Curried turkey croquettes
Croquettes are a cross-cultural tool for breathing new life into leftovers, perfect for any mashed potatoes that survive Thanksgiving dinner. There are versions of these breaded, fried balls of leftover potatoes or meat found around the world: bitterballen and kroket in the Netherlands, korokke in Japan, alu-tikki in India, and the list goes on. I demonstrated this recipe today on Fox40 live TV news in Sacramento for a segment on Creative Ideas for Thanksgiving Dinner Leftovers, and will post a link to the video once it’s up.
(UPDATE: The video links for the Fox40 “Creative Ideas for Thanksgiving Dinner Leftovers” are up; click for the first TV segment with turkey mole enchiladas, and the second TV segment with the croquettes and ways to repurpose leftover cranberry sauce.)
The basics are simple, and can be tweaked with whatever leftovers and seasonings you have on hand. Take some cold mashed potatoes, add vegetables or proteins, flavor, form into shapes, roll in bread crumbs, and fry. I chose to add leftover turkey and curry powder, and served them with a trio of dipping sauces: stone ground mustard, tonkatsu sauce, and leftover cranberry sauce. (Read on for the full recipe.)
You can make these in advance and freeze after rolling them in bread crumbs. Just pull a couple out of the freezer and fry when still frozen, making them a nice cheap staple for your freezer stash.
In the TV segment, I also made turkey mole enchiladas to use up leftover turkey, and incorporated leftover cranberry sauce in yogurt, cream cheese, biscuits and muffins. A tip of the hat goes to to family friend Joe Palca for the muffin idea.
2 cups leftover mashed potatoes, cold
1/2 cup leftover turkey, diced
2.5 tsp curry powder, such as Madras curry powder
1/3 cup flour
salt & pepper
1 large egg
2 Tb cold water
1 cup dry, coarse bread crumbs, preferably Japanese panko
1/4 cup vegetable oil
- In a medium bowl, mix together the cold mashed potatoes, turkey, and curry powder.
- Set up your breading station with three shallow dishes or plates. In one dish, combine the flour, salt and pepper. In another, beat the egg and water together with a fork. Put the bread crumbs in the third.
- With your hands, form mixture into oblong patties 2 inches wide, 3 inches long, and 3/4 inch thick. (If deep frying instead of pan frying, you may also make 1.5-inch balls or 2-inch long barrel shapes. The thicker shapes turn out better when deep fried.)
- Lightly dredge the croquettes in the flour, patting off excess. Coat the floured croquettes in the egg mixture, then the bread crumbs. Set on a cooling rack set over a tray to await frying. (The patties may be made in advance and frozen at this point, and fried later while frozen.)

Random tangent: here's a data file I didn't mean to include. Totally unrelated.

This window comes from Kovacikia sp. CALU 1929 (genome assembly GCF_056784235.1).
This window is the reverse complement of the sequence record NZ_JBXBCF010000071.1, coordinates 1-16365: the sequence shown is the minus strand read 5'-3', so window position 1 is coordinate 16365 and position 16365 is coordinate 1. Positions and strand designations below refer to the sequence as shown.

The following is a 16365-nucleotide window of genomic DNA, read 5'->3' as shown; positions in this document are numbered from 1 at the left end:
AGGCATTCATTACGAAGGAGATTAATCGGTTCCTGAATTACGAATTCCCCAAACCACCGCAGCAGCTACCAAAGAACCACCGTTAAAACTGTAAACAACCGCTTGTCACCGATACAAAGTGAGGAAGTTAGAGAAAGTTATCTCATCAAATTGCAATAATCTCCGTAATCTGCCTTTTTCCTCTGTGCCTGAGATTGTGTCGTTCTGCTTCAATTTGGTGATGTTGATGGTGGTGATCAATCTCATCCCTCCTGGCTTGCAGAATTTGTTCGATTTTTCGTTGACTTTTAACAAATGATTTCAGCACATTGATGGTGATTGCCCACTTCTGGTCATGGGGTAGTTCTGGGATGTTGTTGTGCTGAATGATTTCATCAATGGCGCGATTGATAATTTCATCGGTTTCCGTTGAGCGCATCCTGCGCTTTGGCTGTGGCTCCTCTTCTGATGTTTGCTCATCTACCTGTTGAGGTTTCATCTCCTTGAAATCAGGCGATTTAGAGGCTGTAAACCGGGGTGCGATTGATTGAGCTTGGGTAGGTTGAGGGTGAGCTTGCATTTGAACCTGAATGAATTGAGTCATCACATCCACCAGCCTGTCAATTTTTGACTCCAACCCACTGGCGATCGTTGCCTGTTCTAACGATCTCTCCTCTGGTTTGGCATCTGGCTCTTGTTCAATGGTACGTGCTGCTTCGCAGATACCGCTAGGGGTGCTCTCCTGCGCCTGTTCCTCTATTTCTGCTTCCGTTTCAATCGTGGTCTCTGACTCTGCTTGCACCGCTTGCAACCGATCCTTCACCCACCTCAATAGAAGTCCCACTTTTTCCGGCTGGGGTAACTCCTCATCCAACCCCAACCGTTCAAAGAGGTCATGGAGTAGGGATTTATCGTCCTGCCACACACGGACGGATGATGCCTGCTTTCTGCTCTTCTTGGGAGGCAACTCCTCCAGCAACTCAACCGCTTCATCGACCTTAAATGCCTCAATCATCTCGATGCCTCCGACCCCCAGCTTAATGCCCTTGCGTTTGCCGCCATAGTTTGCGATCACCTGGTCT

- To pan-fry, pour the oil into a large, preferably nonstick skillet, and turn heat to medium high. When the oil is hot, gently add as many breaded patties as will fit very loosely. Fry 1.5 minutes per side, or until golden brown and crispy. Use a slotted spatula to transfer to a cooling rack, mini cooling rack, or a plate lined with paper towels to drain.
- When they are all done, serve immediately with a dipping sauce such as stone ground mustard, tonkatsu sauce (here’s a recipe for making your own, or buy it on Amazon), cranberry sauce, ketchup, or curried yogurt or mayonnaise. If packing in a lunch for later, see the packing notes below for tips.
Note: To deep fry, pour enough vegetable oil into a deep pot to come 3 inches up its sides, and heat until the oil reaches 350 deg. F. When the oil is hot, bubbles will form around a bamboo or wooden chopstick touching the bottom of the pot. Put in as many ball- or barrel-shaped croquettes as will loosely fit without crowding. Fry for 3 minutes or until golden, using a slotted spoon to periodically turn the croquettes in the oil to ensure even browning. Transfer to a cooling rack or a plate lined with paper towels to drain.
Packing Tips: If packing in a bento, be sure to cool these thoroughly on a cooling rack before packing them and closing the lid on them. If you pack them when they’re still warm, they’ll become soggy with condensation by the time you’re ready to eat.
Some people like to use special baking cups lined with oil-absorbent paper when packing croquettes in a bento lunch (available internationally at Daiso discount store), but they’re not necessary. Feel free to use a bit of paper towel underneath the croquettes if you feel they’re too oily when you’re packing your lunch.
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